It is a specialist in the social history and minority of the United States who will lead the National Museum of Immigration History in Paris. Franco-Senegalese Pap Ndiaye, brother of the Prix Goncourt Marie Ndiaye, has been appointed general manager of the Palais de la Porte Dorée, which houses this museum. Pap Ndiaye will take office in March.
A committed intellectual, Pap Ndiaye, has devoted his research to the fight against racial discrimination and for greater equal opportunities. It was during his studies in the United States that this normal, who has studied history, discovered, he says, the “black world.” He is the author of a publication on Obama in Black America and collaborated in France with the Musée d’Orsay to provide his expertise for the exhibition The Black Model. This week, he just added another stone to his case by submitting a diversity report to the Paris Opera.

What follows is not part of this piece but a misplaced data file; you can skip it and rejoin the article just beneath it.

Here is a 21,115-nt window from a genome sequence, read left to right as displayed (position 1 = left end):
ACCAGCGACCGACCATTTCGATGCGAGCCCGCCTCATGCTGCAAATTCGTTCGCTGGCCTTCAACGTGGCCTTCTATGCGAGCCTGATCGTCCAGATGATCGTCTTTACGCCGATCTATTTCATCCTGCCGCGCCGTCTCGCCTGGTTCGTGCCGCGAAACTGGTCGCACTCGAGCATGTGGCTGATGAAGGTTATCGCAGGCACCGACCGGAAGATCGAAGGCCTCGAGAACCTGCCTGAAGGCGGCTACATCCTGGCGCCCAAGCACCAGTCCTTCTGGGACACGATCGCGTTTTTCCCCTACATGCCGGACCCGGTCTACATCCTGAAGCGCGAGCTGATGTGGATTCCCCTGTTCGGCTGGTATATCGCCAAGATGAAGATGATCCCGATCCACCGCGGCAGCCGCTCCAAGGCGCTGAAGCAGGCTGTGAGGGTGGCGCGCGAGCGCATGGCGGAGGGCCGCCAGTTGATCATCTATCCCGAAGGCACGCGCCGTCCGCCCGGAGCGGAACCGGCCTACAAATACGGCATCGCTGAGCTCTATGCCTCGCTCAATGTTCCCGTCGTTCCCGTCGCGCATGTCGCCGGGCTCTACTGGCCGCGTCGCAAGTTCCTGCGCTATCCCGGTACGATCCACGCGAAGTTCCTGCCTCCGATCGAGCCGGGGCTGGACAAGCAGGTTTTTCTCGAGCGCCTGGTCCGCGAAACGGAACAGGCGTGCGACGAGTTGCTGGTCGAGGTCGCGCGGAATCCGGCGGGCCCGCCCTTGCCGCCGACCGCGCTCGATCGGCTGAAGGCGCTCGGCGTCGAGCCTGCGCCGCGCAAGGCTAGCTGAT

At the age of 55, the historian is preparing to take charge of the National Museum of Immigration History at the Palais de la Porte Dorée in Paris. “It is a place for both knowledge and peaceful reflection on issues that in the hot news are often viewed in a polemical way and a little quickly,” he confirmed at France Inter.
Pap Ndiaye wants to make it a place of debate at universities and develop international exchanges with other institutions in the world to change views and mentalities in France and elsewhere.